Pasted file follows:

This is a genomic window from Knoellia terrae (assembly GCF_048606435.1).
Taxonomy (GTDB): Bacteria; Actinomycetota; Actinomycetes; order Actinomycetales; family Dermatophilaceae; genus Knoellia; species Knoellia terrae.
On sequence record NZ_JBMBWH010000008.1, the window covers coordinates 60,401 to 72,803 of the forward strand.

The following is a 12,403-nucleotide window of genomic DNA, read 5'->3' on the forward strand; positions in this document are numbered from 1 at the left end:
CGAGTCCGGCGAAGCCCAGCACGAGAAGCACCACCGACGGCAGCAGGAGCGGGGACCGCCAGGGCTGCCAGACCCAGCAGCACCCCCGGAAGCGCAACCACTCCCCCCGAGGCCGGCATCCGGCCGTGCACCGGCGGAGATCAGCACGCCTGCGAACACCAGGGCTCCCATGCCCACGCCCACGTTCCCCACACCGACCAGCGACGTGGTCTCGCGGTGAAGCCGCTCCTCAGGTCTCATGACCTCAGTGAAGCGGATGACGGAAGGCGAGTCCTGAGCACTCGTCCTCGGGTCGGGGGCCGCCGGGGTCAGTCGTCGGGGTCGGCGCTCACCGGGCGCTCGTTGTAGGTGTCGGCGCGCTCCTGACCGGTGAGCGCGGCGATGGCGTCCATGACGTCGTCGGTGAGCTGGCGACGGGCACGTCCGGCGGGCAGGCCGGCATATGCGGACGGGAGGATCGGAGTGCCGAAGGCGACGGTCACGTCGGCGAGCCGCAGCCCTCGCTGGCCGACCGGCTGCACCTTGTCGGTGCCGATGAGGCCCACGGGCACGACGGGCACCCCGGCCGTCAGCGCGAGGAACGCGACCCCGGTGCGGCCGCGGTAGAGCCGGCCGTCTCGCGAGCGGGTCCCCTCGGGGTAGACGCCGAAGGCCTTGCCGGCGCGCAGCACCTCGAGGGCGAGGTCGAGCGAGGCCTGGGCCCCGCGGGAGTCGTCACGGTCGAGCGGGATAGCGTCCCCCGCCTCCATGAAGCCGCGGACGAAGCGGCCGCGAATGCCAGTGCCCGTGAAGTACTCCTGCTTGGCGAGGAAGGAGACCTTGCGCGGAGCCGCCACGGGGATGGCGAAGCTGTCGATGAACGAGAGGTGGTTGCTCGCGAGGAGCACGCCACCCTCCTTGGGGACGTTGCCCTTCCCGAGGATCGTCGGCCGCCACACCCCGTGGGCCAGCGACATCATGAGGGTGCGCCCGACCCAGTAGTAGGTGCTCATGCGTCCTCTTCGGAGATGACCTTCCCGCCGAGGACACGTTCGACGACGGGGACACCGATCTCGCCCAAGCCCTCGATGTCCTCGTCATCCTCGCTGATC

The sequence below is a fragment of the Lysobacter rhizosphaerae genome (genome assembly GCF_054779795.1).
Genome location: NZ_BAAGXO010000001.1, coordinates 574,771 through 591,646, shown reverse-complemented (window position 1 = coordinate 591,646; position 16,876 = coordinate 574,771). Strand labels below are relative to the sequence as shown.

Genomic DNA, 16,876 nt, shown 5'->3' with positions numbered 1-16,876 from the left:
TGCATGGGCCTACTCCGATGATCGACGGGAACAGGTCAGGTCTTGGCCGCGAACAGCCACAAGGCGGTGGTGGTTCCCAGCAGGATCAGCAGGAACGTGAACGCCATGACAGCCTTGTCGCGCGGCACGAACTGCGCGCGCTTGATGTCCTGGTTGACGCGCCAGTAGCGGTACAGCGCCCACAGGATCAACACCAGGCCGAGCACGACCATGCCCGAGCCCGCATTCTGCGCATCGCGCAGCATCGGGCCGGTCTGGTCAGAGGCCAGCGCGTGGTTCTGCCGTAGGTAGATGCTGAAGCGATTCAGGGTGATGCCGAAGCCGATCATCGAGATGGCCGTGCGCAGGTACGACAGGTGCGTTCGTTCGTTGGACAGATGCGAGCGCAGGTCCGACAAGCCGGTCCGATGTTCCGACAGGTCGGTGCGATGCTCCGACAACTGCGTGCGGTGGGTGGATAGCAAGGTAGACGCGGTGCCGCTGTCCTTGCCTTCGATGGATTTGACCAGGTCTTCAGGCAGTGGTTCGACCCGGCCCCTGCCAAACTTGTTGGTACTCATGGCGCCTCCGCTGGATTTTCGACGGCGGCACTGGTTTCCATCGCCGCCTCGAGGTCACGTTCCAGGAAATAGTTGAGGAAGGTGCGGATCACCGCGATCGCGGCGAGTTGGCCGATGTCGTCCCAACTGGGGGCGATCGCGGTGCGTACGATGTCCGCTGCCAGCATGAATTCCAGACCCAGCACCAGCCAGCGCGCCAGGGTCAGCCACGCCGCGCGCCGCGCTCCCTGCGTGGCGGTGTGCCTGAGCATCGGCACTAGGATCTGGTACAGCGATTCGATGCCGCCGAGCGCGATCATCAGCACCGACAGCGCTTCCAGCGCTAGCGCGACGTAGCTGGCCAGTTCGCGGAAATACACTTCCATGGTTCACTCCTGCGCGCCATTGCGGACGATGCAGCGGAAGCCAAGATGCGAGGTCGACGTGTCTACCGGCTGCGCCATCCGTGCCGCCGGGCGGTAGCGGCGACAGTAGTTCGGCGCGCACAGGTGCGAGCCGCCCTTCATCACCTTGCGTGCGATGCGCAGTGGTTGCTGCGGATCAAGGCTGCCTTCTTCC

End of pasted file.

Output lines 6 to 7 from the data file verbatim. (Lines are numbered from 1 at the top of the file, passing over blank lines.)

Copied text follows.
The sequence below is a fragment of the Lysobacter rhizosphaerae genome (genome assembly GCF_054779795.1).
Genome location: NZ_BAAGXO010000001.1, coordinates 574,771 through 591,646, shown reverse-complemented (window position 1 = coordinate 591,646; position 16,876 = coordinate 574,771). Strand labels below are relative to the sequence as shown.